The costs and benefits of «ExItaly»
di Biagio Bossone
5' di lettura
Durand and Villemot (2016) examine the effects of Italy's possible exit from the euro (“ExItaly”). According to their estimates, the “new lira” would be revalued by 1% in comparison with the rest of the Eurozone due to the foreign trade surplus; they concluded that these consequences are nothing to get worked up about.
A reassuring conclusion, when compared with the pessimistic predictions made by the analysts who evaluated the effects of a Euro breakup—keeping the negative balance sheet effects in mind (Nordvig and Firoozye, 2012).
The evaluations by Realfonzo and Viscione (2015) are less apodictic, considering what Italy went through after the 1992 crisis: they observe that, following ExItaly, growth and employment will depend more on the quality of the monetary and fiscal policies that are adopted than the new exchange rate.
Who's right, and who's wrong?
Adjusting the flows, or the debt stocks?
In a global economy that's dominated by finance—where the volume of financial transactions is more than 70 times greater than the total annual foreign exports and investments throughout the world—it's difficult to imagine that an event like ExItaly could take place in an orderly fashion that would allow the exchange rates to gently adjust to the new equilibriums between the national purchasing powers and the interest rates, in a way that efficiently reflects the inflation differentials.
That goes double for a heavily-indebted economy like Italy's, in which the uncertainties pertaining to an unprecedented situation would trigger rather unpredictable adjustment dynamics which are due more to how the debt stock values are considered (debt sustainability, the appeal of the new currency) than the flow imbalances (trade balances).
On the other hand, it's impossible to create realistic conjectures on the advantages and disadvantages of ExItaly without precise theories regarding the policy regime that would accompany them, and without considering the credibility that such a regime would be awarded by the public and the markets.
Let's look at three options. In the first one, Italy utilizes its newly-regained economic sovereignty for expanisive purposes. It introduces the new lira, invokes the Lex Monetae (Garner, 2001), and redenominates its debt. The government uses its regained ability to “print” money in order to protect itself from the risk of defaulting, as well as to finance the deficit with currency. In this way, it maintains low interest rates and stimulates demand with inflation being contained by the heightened output gap.
The Bank of Italy would strive to purchase the portion of the current public debt (as well as the newly-created debt) denominated by the new currency which the market isn't willing to absorb at low rates. This would entail a potential loss of control over the supply of new lire and over the limits on the expansion of public accounts, with the risk of lowering the value of the new currency and shrinking the demand for assets in this currency; it would result in rising inflation and the destruction of purchasing power and material wealth.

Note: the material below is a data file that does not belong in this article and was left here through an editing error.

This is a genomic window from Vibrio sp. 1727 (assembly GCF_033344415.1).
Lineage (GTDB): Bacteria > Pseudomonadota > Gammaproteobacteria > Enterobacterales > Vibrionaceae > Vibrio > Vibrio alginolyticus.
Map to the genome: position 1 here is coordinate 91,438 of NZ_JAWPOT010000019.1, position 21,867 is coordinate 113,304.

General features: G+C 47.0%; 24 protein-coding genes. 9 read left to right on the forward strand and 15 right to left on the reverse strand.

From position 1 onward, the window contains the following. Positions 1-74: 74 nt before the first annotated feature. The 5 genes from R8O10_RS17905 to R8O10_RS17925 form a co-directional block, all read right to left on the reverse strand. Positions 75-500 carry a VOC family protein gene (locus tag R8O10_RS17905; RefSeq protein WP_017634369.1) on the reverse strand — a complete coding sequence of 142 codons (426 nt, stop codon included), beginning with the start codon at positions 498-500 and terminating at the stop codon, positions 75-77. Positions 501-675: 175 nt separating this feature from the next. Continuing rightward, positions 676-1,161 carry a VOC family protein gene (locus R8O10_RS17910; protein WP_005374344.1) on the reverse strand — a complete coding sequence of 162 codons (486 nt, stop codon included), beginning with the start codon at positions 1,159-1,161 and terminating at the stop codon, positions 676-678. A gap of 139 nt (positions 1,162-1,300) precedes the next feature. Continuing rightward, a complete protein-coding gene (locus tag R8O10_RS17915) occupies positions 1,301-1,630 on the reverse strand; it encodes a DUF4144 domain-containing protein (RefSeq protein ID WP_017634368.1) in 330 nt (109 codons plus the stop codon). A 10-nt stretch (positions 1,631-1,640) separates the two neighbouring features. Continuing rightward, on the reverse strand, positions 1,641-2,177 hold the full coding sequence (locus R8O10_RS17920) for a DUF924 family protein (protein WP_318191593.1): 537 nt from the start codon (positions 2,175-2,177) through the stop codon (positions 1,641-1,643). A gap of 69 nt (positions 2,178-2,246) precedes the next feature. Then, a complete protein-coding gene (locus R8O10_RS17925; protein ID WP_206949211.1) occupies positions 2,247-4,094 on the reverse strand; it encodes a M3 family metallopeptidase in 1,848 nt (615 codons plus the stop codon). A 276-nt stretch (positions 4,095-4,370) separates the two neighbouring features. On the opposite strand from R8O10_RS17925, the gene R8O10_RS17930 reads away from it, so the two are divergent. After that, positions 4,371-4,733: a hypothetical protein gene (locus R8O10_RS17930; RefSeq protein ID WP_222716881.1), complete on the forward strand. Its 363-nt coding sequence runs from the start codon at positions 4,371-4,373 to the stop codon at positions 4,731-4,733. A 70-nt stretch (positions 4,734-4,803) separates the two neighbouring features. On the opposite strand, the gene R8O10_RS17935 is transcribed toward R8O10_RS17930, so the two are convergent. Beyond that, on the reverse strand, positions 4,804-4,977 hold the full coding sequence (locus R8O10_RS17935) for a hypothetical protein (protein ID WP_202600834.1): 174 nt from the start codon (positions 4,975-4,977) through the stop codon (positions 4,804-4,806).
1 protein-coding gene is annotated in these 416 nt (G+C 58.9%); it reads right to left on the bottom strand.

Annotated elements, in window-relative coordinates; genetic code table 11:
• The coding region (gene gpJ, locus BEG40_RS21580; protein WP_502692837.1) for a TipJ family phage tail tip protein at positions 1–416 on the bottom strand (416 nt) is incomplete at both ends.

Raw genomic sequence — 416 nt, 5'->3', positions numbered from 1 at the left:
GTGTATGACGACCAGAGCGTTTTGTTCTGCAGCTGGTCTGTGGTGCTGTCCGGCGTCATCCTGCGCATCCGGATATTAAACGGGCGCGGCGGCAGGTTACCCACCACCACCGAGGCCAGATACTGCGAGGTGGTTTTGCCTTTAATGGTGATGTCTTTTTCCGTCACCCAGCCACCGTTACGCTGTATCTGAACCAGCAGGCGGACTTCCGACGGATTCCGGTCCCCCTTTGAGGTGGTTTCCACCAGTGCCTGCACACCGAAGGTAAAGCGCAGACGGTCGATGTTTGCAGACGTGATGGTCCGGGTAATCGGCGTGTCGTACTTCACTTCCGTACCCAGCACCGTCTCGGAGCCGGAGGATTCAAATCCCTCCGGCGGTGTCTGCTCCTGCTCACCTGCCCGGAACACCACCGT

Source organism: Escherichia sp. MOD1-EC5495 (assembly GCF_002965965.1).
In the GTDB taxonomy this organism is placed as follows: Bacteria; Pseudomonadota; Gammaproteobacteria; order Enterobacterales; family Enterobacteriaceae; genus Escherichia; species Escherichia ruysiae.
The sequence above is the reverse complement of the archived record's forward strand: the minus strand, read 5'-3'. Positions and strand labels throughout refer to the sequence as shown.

With the second option, the Bank of Italy would aim to support trust in the new lira, would increase the interest rates in order to contain the exchange rate's potential overshooting, would refuse to monetize the debt and deficit, and would allow the aggregated demand to adjust to the market's interest rates.
The fiscal authorities, for their part, reintroduce regulations in order to govern the debt and the budget. This option reduces the impact of the devaluation and enforces limits on the newly-regained economic sovereignty, creating a—somewhat paradoxical—situation in which Italy leaves the euro and re-adopts the same policies that it adopted before leaving!
With the third option, the government and the Bank of Italy take advantage of the sovereignty in the context of reforming the policy regime. They agree to a monetization plan for a significant percentage of the public debt, e.g. adopting Pâris and Wyplosz's PADRE proposal (2014), thus reestablishing better debt sustainability conditions, while the Parliament introduces:
• A dual objective for the monetary policy, in the pursuit of price stability and full employment (Saraceno, 2015)
• Stabilization of the debt/GDP relationship around the new post-monetization value
• The commitment to maintaining a balanced structural deficit, allowing for the non-cyclical use of taxation but with the obligation for a cyclical balanced budget
• Calling for the government and the Bank of Italy to coordinate in situations where the monetary policy proves ineffective (Ball et al., 2016).
This new regime frees Italy from the debt trap, restoring ample but controlled margins regarding the use of demand policies, and allows the country to switch to the new currency in an orderly fashion. The effects on the exchange rate depend upon the reform's credibility, but the external value of the currency benefits from the debt's increased sustainability and the best possible outlooks for growth.
As we've already outlined in these columns, should such an option prove unachievable, it would be better for Italy to remain in the euro but to adopt a “fiscal currency” as a monetary tool in order to complement the euro, which would allow Italy to support demand without violating the Eurozone's rules (Bossone et al., 2017).
The path to govern Italy's exit from the euro would be narrow. The exit's potential advantages would come much more from the policy regime that would accompany it than the devaluation of the exchange rate, as much as it could be contained.
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